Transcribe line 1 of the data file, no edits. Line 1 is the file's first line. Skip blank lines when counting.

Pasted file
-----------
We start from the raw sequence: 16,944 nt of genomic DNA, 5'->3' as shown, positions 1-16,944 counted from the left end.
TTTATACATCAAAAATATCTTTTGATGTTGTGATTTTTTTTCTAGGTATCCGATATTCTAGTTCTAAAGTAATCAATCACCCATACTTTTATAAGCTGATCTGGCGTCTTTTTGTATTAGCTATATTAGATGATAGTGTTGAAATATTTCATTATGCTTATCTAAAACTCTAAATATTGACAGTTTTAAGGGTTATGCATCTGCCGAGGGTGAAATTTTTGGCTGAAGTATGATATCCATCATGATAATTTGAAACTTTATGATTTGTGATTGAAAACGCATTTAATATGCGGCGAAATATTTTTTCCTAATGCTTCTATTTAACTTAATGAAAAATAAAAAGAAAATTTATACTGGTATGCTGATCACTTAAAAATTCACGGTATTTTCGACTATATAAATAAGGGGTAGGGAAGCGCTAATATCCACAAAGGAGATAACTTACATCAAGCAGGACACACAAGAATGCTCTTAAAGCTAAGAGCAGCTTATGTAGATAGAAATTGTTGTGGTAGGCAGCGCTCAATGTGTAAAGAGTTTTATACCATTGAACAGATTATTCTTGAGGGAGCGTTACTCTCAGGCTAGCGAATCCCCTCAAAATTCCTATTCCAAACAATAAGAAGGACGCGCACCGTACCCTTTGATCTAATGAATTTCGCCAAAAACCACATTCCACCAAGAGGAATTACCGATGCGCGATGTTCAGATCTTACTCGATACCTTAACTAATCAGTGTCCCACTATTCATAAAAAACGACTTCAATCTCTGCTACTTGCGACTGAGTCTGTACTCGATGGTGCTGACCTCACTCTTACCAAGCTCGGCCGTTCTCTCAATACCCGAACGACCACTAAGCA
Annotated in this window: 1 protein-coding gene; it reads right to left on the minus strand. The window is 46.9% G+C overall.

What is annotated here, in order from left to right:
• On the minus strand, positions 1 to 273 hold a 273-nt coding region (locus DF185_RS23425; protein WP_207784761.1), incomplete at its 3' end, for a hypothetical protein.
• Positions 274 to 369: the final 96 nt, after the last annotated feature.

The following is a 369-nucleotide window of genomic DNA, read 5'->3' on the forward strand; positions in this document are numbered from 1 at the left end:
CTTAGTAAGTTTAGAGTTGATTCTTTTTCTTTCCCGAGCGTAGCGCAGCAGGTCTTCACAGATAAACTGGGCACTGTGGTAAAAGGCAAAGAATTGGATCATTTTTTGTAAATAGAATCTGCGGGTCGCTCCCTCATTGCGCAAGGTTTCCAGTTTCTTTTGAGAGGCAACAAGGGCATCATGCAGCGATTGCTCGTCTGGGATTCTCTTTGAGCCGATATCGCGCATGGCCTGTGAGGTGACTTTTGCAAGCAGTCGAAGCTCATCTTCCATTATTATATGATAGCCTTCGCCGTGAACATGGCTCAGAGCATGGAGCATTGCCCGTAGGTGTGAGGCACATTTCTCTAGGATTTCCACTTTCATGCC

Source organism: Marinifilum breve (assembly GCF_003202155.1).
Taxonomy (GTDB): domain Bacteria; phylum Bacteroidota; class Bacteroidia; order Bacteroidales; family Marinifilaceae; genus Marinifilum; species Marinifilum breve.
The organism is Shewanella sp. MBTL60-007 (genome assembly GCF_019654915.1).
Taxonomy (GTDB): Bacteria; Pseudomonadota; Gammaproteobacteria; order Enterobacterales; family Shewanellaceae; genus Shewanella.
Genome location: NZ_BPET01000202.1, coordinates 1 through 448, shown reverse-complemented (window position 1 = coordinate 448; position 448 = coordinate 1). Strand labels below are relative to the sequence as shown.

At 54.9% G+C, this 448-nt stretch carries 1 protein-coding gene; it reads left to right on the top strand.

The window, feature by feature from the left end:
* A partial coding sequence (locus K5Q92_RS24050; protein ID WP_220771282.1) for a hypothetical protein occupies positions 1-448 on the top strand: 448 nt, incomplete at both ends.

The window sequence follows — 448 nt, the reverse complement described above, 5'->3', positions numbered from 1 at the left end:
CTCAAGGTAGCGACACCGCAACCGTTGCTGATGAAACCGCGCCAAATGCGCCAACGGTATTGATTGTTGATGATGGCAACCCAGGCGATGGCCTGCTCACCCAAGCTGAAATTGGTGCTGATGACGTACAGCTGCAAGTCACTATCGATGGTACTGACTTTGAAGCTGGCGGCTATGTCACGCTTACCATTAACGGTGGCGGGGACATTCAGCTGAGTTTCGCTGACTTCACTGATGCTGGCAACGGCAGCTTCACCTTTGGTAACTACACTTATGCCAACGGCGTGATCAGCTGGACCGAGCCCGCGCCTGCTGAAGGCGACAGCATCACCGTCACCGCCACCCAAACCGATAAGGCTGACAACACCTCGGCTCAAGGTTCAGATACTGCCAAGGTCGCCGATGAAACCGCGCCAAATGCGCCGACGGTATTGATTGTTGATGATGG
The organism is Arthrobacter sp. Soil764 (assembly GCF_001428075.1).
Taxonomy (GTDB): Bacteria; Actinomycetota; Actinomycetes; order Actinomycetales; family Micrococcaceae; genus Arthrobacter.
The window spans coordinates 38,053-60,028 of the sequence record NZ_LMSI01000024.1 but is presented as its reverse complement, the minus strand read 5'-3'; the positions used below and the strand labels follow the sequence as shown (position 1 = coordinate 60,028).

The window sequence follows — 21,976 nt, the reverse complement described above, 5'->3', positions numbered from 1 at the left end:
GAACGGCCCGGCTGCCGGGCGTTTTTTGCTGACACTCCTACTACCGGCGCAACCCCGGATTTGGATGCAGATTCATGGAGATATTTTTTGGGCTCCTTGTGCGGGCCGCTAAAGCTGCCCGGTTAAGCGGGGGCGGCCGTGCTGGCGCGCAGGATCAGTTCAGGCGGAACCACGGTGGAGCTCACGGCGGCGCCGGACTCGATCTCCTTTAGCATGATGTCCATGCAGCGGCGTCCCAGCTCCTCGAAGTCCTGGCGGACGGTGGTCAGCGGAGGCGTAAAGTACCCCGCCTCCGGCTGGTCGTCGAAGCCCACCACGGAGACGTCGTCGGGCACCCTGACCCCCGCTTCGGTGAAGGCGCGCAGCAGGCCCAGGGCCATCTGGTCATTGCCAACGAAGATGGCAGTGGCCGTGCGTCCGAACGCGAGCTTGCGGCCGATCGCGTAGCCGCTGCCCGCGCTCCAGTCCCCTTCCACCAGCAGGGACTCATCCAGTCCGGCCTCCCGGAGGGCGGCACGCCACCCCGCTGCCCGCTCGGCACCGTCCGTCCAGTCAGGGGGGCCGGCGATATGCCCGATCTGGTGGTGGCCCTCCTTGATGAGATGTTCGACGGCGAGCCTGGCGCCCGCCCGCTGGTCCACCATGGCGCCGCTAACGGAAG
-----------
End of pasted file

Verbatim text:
We start from the raw sequence: 16,944 nt of genomic DNA, 5'->3' as shown, positions 1-16,944 counted from the left end.